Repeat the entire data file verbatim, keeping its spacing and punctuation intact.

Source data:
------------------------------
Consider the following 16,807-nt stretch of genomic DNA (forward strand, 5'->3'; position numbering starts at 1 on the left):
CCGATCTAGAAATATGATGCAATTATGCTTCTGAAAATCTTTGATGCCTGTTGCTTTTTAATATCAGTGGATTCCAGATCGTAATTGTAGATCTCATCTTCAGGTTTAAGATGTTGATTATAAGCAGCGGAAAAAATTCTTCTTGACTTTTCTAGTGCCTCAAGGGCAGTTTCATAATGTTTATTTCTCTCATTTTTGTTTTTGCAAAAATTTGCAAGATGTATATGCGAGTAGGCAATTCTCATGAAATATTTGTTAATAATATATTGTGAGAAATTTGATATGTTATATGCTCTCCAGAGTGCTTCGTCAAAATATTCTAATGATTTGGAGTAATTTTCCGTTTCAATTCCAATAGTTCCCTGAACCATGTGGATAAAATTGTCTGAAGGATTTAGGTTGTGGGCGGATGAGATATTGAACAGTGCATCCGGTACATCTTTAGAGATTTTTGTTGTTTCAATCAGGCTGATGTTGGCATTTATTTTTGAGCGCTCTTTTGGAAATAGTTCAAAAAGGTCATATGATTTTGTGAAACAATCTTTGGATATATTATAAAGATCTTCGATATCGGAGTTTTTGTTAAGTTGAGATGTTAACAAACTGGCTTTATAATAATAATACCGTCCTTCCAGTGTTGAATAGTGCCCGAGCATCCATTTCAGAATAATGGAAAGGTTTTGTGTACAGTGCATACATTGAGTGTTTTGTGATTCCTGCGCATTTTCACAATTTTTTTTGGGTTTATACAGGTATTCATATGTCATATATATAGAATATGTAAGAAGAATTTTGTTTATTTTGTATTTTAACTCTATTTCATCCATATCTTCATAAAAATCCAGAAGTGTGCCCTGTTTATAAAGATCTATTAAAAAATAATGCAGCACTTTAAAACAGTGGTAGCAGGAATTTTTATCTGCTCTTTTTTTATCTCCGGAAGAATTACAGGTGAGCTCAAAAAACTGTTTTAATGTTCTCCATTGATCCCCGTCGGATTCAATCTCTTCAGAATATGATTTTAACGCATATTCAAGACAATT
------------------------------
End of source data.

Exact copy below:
Consider the following 16,807-nt stretch of genomic DNA (forward strand, 5'->3'; position numbering starts at 1 on the left):
CCGATCTAGAAATATGATGCAATTATGCTTCTGAAAATCTTTGATGCCTGTTGCTTTTTAATATCAGTGGATTCCAGATCGTAATTGTAGATCTCATCTTCAGGTTTAAGATGTTGATTATAAGCAGCGGAAAAAATTCTTCTTGACTTTTCTAGTGCCTCAAGGGCAGTTTCATAATGTTTATTTCTCTCATTTTTGTTTTTGCAAAAATTTGCAAGATGTATATGCGAGTAGGCAATTCTCATGAAATATTTGTTAATAATATATTGTGAGAAATTTGATATGTTATATGCTCTCCAGAGTGCTTCGTCAAAATATTCTAATGATTTGGAGTAATTTTCCGTTTCAATTCCAATAGTTCCCTGAACCATGTGGATAAAATTGTCTGAAGGATTTAGGTTGTGGGCGGATGAGATATTGAACAGTGCATCCGGTACATCTTTAGAGATTTTTGTTGTTTCAATCAGGCTGATGTTGGCATTTATTTTTGAGCGCTCTTTTGGAAATAGTTCAAAAAGGTCATATGATTTTGTGAAACAATCTTTGGATATATTATAAAGATCTTCGATATCGGAGTTTTTGTTAAGTTGAGATGTTAACAAACTGGCTTTATAATAATAATACCGTCCTTCCAGTGTTGAATAGTGCCCGAGCATCCATTTCAGAATAATGGAAAGGTTTTGTGTACAGTGCATACATTGAGTGTTTTGTGATTCCTGCGCATTTTCACAATTTTTTTTGGGTTTATACAGGTATTCATATGTCATATATATAGAATATGTAAGAAGAATTTTGTTTATTTTGTATTTTAACTCTATTTCATCCATATCTTCATAAAAATCCAGAAGTGTGCCCTGTTTATAAAGATCTATTAAAAAATAATGCAGCACTTTAAAACAGTGGTAGCAGGAATTTTTATCTGCTCTTTTTTTATCTCCGGAAGAATTACAGGTGAGCTCAAAAAACTGTTTTAATGTTCTCCATTGATCCCCGTCGGATTCAATCTCTTCAGAATATGATTTTAACGCATATTCAAGACAATT